I'd like to know where you got your average costs of care home. My mother in law pays £1000 per week, and was self funded until just recently.

Juliette Fri 10-Apr-15 19:02:02

Apart from Attendance allowance and the medium rate of nursing care my auntie had no help with her care home fees.
We were advised soon after she went into care to consolidate her assets into a Trust Fund to cover the fees and this it did, up until the last two years, when the TF wasn't meeting the cost so we had to top it up ourselves.
Auntie was in care for eight years and the total cost was £350,000.
We didn't set up the TF to avoid tax Eloethan just to ensure that she could stay where she was settled.
I think GN would be an excellent forum to investigate the proposals, it will be very interesting to see how the proposals pan out.

Eloethan Fri 10-Apr-15 19:38:02

I wasn't aiming my remarks at people trying to make sensible decisions to fund ongoing care Juliette.

There are plenty of companies on the internet that give advice on how people can avoid paying care home fees and IT through the use of Trusts.

I understand people wanting to pass on money to their children - I do too - and I don't think it's fair that people who unfortunately need residential care should end up losing a huge proportion of their capital.

But I do think it's fair that only a certain amount of inheritance should go tax-free to beneficiaries. The Conservatives have recently talked about increasing the threshold to £500,000 - £1,000,000 per couple, on the basis that, due to the rise in property prices (particularly in the south east), more people will become liable for the tax. A significant amount of wealth in this country is inherited and inheritance tax means that a certain amount of that wealth is ploughed back into the system for the benefit of everybody.

FlicketyB Sat 11-Apr-15 10:17:42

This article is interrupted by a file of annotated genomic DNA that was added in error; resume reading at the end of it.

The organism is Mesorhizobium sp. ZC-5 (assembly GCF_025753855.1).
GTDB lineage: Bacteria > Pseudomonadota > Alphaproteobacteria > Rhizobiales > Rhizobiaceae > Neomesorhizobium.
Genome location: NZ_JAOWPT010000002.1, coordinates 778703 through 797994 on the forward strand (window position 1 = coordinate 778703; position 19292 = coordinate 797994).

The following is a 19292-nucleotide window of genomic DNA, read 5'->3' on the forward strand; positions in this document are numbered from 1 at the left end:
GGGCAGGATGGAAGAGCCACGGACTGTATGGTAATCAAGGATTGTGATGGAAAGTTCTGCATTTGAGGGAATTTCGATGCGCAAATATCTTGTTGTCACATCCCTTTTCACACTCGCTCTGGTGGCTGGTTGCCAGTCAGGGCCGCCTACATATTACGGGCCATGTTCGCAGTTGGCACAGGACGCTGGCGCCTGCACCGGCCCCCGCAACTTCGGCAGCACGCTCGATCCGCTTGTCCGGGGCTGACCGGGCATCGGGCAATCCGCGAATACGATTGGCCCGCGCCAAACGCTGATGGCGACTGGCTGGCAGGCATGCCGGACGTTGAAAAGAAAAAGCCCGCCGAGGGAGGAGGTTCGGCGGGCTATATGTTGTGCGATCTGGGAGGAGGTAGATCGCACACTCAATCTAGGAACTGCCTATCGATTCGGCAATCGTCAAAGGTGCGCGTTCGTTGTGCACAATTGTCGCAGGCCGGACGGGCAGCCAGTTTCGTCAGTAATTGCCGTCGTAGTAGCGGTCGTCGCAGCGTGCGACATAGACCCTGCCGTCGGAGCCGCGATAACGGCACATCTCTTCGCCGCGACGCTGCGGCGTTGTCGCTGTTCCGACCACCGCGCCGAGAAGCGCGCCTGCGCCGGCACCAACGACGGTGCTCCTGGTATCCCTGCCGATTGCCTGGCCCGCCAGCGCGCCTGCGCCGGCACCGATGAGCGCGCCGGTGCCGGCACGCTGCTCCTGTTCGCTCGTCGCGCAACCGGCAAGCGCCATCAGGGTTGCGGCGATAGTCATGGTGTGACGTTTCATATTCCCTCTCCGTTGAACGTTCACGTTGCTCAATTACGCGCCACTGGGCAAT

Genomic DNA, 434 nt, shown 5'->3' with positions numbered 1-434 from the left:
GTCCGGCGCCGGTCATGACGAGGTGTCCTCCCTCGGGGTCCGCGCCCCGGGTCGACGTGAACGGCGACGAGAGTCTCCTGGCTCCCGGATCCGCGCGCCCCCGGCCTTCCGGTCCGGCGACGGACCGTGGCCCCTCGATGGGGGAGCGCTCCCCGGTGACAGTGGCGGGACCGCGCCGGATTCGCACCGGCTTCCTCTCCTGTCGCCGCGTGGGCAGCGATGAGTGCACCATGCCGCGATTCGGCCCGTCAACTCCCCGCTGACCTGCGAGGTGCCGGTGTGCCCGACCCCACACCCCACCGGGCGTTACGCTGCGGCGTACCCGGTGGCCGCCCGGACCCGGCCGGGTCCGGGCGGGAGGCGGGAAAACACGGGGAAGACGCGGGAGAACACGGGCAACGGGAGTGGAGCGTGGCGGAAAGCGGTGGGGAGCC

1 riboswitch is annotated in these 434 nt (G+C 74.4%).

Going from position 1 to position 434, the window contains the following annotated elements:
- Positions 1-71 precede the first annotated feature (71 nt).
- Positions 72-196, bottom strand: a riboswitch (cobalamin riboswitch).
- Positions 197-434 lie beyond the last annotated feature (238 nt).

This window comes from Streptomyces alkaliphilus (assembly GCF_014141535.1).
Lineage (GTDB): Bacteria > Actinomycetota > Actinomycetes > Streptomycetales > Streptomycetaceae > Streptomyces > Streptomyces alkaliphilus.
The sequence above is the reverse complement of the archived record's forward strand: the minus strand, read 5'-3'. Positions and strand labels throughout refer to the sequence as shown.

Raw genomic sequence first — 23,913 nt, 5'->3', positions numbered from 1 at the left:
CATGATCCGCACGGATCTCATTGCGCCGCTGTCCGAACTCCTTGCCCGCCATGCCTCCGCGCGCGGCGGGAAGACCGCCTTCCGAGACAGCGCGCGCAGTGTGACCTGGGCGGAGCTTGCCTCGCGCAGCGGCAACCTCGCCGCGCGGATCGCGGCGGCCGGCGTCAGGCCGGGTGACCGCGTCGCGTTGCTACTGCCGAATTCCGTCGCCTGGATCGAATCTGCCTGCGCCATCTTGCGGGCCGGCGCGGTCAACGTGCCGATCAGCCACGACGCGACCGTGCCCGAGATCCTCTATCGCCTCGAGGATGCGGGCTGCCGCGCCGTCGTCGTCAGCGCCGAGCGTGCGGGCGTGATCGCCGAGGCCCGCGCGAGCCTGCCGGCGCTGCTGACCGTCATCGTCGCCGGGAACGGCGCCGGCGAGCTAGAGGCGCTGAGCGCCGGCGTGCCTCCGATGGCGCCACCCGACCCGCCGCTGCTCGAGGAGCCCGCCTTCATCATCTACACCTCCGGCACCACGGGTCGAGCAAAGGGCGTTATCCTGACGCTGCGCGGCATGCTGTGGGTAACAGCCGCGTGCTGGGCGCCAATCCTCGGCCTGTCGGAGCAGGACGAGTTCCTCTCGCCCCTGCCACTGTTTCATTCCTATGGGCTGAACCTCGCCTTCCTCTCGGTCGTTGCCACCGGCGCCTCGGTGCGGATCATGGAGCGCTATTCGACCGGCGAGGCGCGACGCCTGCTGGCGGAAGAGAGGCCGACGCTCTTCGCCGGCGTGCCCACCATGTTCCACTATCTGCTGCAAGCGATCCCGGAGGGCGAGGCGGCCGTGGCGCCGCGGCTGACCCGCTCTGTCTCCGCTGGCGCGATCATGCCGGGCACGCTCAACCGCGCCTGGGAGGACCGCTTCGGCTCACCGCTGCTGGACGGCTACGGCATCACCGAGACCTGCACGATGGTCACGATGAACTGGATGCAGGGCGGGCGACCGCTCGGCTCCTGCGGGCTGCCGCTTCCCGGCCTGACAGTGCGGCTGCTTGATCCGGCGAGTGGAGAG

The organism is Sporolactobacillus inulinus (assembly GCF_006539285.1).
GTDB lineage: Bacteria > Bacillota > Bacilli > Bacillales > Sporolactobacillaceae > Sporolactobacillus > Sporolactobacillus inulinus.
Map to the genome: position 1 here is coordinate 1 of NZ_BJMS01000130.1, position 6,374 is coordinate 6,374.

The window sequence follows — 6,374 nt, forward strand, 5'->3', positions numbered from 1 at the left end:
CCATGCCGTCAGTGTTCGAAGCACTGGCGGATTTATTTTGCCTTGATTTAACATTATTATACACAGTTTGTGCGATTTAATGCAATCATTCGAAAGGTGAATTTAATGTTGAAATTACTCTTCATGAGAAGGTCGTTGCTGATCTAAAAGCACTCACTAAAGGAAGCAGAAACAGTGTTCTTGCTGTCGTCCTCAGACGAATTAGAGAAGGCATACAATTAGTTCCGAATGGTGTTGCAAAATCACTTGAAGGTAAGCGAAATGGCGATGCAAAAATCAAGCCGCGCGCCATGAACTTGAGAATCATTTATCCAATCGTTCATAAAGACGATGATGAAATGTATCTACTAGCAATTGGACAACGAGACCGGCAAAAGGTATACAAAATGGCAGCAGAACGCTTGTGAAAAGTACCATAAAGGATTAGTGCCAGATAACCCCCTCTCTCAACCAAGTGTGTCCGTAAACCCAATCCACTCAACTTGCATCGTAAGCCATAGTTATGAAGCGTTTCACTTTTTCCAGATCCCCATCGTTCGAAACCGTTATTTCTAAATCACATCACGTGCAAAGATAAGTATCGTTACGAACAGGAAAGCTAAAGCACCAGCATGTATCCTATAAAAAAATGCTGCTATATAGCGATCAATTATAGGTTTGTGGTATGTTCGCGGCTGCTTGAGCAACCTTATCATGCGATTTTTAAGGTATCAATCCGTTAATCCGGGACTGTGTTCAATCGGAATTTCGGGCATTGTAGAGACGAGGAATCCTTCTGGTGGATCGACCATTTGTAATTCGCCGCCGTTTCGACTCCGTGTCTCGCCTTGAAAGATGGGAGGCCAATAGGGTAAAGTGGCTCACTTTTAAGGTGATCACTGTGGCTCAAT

I cannot think of one good reason why older people should not pay for their own care when they have the assets.

The reason we get so exercised about this matter is because older people want to leave their money to their children, which is quite understandable, and their children want to inherit, which I equally understand.

However, moving the cost of care to the state means that people less well off than them, unable to acquire assets to pass to their children, are being asked to subsidise those better off so that their children can receive, what at times, are quite large sums of money.

To me this is a question of morality. I consider it equally immoral for people to manage their money with the specific purpose of avoiding paying care fees. Although here there are rules to stop this. If it can be shown that the reason anyone entered a financial arrangement was with the specific aim of avoiding care fees any LA financial assessment will be made on the basis that the person concerned still has this money.

I hope to leave assets to my children but if they are all consumed paying for the care of DH and I so be it. My DC know and support my views.

Liz46 Sat 11-Apr-15 10:37:49

When my mother had dementia I had to sell her house to pay for her care. The home charged self funding people more to compensate for the lower amount the LA was paying for the others.

It really does need to be made fairer but I don't think I am clever enough to suggest how it should be done. I don't have any faith in politicians either!

So yes Lucy, Gransnet should get involved.

shoreham55 Sat 11-Apr-15 13:31:37

yes. aND ther should be Gransnet action to complement Carers Uk. As a pensioner carer of an approaching middle age severely disabled adult I am expected to do the caring, provide respite etc even though the impact on my health and abolity to provide care is on a downward slope. There are millions like me...costs for residential care must not just focus on post 65s or thise with dementia.

Charleygirl Sat 11-Apr-15 13:39:17

I agree, GN should become involved.

MiniMouse Sat 11-Apr-15 13:57:54

Isn't one of the issues the fact that those who have saved, gone without luxuries (holidays, etc) end up paying for their care, whereas those who have spent their money have their care paid for?

I don't have an answer BTW!